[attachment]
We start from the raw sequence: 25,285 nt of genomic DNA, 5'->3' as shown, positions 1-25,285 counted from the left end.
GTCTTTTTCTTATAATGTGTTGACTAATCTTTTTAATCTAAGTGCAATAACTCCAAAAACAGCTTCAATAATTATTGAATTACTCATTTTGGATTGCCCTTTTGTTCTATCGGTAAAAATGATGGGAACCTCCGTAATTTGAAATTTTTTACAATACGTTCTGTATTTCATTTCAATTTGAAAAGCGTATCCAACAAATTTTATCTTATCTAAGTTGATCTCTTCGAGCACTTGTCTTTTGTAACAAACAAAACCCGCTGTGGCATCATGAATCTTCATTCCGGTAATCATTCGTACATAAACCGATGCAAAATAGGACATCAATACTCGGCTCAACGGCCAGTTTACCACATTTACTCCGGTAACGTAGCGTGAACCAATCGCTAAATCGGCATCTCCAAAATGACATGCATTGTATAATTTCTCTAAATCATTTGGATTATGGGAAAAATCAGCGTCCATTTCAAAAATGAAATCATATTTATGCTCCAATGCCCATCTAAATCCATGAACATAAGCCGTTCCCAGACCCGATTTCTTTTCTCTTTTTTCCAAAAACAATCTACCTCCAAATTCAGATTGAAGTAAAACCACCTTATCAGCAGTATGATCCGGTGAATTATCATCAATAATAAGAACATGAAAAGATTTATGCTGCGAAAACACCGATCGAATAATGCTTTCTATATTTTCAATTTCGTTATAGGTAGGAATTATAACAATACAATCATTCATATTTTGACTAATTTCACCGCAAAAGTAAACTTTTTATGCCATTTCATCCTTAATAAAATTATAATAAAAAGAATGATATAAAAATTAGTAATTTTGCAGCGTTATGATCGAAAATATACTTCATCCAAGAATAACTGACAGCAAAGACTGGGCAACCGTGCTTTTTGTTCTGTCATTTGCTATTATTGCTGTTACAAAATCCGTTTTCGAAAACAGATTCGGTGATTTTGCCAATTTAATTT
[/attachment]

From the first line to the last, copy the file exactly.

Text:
We start from the raw sequence: 25,285 nt of genomic DNA, 5'->3' as shown, positions 1-25,285 counted from the left end.
GTCTTTTTCTTATAATGTGTTGACTAATCTTTTTAATCTAAGTGCAATAACTCCAAAAACAGCTTCAATAATTATTGAATTACTCATTTTGGATTGCCCTTTTGTTCTATCGGTAAAAATGATGGGAACCTCCGTAATTTGAAATTTTTTACAATACGTTCTGTATTTCATTTCAATTTGAAAAGCGTATCCAACAAATTTTATCTTATCTAAGTTGATCTCTTCGAGCACTTGTCTTTTGTAACAAACAAAACCCGCTGTGGCATCATGAATCTTCATTCCGGTAATCATTCGTACATAAACCGATGCAAAATAGGACATCAATACTCGGCTCAACGGCCAGTTTACCACATTTACTCCGGTAACGTAGCGTGAACCAATCGCTAAATCGGCATCTCCAAAATGACATGCATTGTATAATTTCTCTAAATCATTTGGATTATGGGAAAAATCAGCGTCCATTTCAAAAATGAAATCATATTTATGCTCCAATGCCCATCTAAATCCATGAACATAAGCCGTTCCCAGACCCGATTTCTTTTCTCTTTTTTCCAAAAACAATCTACCTCCAAATTCAGATTGAAGTAAAACCACCTTATCAGCAGTATGATCCGGTGAATTATCATCAATAATAAGAACATGAAAAGATTTATGCTGCGAAAACACCGATCGAATAATGCTTTCTATATTTTCAATTTCGTTATAGGTAGGAATTATAACAATACAATCATTCATATTTTGACTAATTTCACCGCAAAAGTAAACTTTTTATGCCATTTCATCCTTAATAAAATTATAATAAAAAGAATGATATAAAAATTAGTAATTTTGCAGCGTTATGATCGAAAATATACTTCATCCAAGAATAACTGACAGCAAAGACTGGGCAACCGTGCTTTTTGTTCTGTCATTTGCTATTATTGCTGTTACAAAATCCGTTTTCGAAAACAGATTCGGTGATTTTGCCAATTTAATTT